Title: Laila and the Witches of Kalazar
Author: Salimah Dhanani
Published: June 5th 2014 by author
Paperback, 201 pages
Genre: YA & NA > Romantic Fantasy
Laila has a secret. She is the granddaughter of one of the most powerful witches of Pakistan, Shakil Kalazar. Ever since she was ten years old and the Kalazars killed her mother, Laila vowed to resist her own supernatural powers and lead a life devoid of witchcraft. She is now nineteen. Everything changes the day that her father is shot, when she realizes that her powers have become stronger and darker, now that she is able to transfer life energy using transkinesis. That is also the day that Laila meets Mark Mousakes, the young American surgeon who operates on her father. Mark is witty, thoughtful and painfully handsome. As much as Laila tries to avoid Mark, she finds their paths crossing and their mutual attraction impossible to deny. With her mother's killer in pursuit, Laila becomes embroiled in a plot of kidnapping and child trafficking, and a maelstrom of dark and dangerous witchcraft. Laila must now embrace her unique abilities as she sets off for a remote part of Pakistan to face the Kalazars in this gripping tale of magic, sacrifice, family secrets and the power of love.
When Laila and the Witches of Kalazar by Salimah Dhanani first came to my attention, I wasn’t sure whether I’d be able to dive into a new book with a new setting, new people, and basically a new and different culture. At the same time I realized that I needed to change my habits of sticking with stories that are always based on and/or similar to each other in characters, country, and setting. For once, I would be able to travel—story-wise—to Asia and learn the habits of a different culture. Diversity was calling me to this book and as soon as I turned the last page, I was not disappointed.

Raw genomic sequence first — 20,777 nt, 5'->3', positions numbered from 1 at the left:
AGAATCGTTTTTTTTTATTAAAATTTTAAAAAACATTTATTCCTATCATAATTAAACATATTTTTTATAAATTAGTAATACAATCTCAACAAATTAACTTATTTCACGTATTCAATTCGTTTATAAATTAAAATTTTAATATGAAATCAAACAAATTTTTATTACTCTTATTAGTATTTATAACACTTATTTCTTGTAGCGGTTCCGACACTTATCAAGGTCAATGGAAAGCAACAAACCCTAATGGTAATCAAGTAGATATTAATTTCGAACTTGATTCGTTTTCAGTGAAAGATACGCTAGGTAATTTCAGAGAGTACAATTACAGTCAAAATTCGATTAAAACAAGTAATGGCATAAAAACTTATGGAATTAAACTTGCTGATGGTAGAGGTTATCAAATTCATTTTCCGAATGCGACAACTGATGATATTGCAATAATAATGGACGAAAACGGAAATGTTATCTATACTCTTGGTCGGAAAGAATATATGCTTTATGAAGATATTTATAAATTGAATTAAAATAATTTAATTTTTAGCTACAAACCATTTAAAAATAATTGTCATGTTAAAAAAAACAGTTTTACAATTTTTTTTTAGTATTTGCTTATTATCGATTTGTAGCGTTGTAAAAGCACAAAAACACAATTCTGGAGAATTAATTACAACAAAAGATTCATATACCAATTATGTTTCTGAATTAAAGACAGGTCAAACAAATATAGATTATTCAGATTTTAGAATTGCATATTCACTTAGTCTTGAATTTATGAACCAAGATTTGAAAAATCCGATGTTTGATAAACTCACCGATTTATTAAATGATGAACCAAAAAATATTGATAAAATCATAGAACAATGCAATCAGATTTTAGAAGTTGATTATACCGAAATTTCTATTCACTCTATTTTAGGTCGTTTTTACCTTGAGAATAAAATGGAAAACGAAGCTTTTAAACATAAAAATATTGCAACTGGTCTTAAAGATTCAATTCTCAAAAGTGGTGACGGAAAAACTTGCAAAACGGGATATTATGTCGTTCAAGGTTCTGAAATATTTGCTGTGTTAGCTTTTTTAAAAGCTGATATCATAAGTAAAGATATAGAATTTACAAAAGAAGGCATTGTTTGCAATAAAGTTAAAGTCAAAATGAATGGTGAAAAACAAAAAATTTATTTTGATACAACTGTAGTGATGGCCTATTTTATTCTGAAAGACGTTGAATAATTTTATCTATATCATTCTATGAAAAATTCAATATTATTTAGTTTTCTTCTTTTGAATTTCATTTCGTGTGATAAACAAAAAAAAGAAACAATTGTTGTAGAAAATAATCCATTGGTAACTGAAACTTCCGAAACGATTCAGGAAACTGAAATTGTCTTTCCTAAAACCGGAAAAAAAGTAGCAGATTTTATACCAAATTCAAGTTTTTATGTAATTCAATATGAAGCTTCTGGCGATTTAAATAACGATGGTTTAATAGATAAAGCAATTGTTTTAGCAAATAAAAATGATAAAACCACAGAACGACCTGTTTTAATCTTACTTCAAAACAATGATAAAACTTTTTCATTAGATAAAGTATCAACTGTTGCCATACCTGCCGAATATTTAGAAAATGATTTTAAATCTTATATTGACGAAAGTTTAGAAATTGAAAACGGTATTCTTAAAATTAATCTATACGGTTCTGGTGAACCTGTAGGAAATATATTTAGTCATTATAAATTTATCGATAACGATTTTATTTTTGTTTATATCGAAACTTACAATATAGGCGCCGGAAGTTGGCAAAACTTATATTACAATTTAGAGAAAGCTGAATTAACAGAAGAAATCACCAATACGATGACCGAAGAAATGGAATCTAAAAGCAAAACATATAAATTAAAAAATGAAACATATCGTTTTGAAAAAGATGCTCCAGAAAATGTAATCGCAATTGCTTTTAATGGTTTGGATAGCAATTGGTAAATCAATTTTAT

It’s the eerie silence. It makes me want to turn around and call for help. Instead, I squeeze my eyes closed as I enter the bookshop. When I open them again, my body freezes. (PROOF 2)
From the start, Laila and the Witches of Kalazar had an easy flow that made it a quick and effortless read. From the moment MC Laila Khan found her father wounded with a gunshot at his bookstore, to her first meeting with Mark Mousakes, to hanging out with her best friend Lubna and finding themselves in a dangerous situation, to learning the secrets of the Kalazars and what it has to do with her deceased mother, to meeting her grandfather for the first time, and to meeting Bakhtiar—the antagonist of the story and the man Laila must defeat with her inherited powers—were all interconnected in some way and became a whirlwind of events. It all led up to Laila either accepting herself for who she was born to be or giving it all up.
My powers frighten me sometimes. So I have tried to make myself numb against any strong-emotion—like my mother, I know what is at stake. (PROOF 12)